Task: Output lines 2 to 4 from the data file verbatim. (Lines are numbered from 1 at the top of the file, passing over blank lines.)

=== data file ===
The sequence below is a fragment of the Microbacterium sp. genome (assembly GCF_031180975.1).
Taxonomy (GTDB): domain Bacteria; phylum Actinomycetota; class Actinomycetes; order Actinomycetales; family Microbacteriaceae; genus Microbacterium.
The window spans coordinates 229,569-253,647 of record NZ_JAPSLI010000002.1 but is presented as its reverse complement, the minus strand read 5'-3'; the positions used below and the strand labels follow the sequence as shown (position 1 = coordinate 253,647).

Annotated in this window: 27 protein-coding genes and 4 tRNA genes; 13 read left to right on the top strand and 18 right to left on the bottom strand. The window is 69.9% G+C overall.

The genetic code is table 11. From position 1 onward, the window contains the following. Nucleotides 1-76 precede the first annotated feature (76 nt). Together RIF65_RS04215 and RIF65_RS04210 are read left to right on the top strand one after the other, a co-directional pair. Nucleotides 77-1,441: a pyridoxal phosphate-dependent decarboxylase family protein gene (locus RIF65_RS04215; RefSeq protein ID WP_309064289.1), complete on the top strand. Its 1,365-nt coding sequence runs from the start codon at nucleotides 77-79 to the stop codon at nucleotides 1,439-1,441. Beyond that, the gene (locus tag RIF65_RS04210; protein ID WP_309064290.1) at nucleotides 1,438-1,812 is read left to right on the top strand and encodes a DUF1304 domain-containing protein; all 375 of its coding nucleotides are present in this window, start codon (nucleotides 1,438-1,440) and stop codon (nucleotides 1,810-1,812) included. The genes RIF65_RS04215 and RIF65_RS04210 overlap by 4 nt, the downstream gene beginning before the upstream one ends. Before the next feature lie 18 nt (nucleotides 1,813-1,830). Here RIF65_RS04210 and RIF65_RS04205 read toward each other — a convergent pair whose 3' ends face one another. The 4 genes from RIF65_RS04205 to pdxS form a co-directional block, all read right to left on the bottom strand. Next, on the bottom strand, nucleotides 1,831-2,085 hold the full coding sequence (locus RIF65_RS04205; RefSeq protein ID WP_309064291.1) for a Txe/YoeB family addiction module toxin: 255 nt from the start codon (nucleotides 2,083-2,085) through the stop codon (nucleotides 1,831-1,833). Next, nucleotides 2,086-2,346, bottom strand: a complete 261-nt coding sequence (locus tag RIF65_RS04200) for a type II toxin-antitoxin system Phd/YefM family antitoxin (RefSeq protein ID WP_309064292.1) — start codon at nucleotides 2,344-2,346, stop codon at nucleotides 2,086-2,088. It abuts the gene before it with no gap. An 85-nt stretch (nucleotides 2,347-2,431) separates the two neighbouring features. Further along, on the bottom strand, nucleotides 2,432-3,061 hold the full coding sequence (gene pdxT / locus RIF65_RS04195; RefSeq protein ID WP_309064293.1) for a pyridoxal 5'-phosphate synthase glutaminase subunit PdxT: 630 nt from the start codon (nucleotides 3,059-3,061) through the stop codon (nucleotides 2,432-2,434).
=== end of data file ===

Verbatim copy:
Taxonomy (GTDB): domain Bacteria; phylum Actinomycetota; class Actinomycetes; order Actinomycetales; family Microbacteriaceae; genus Microbacterium.
The window spans coordinates 229,569-253,647 of record NZ_JAPSLI010000002.1 but is presented as its reverse complement, the minus strand read 5'-3'; the positions used below and the strand labels follow the sequence as shown (position 1 = coordinate 253,647).

Annotated in this window: 27 protein-coding genes and 4 tRNA genes; 13 read left to right on the top strand and 18 right to left on the bottom strand. The window is 69.9% G+C overall.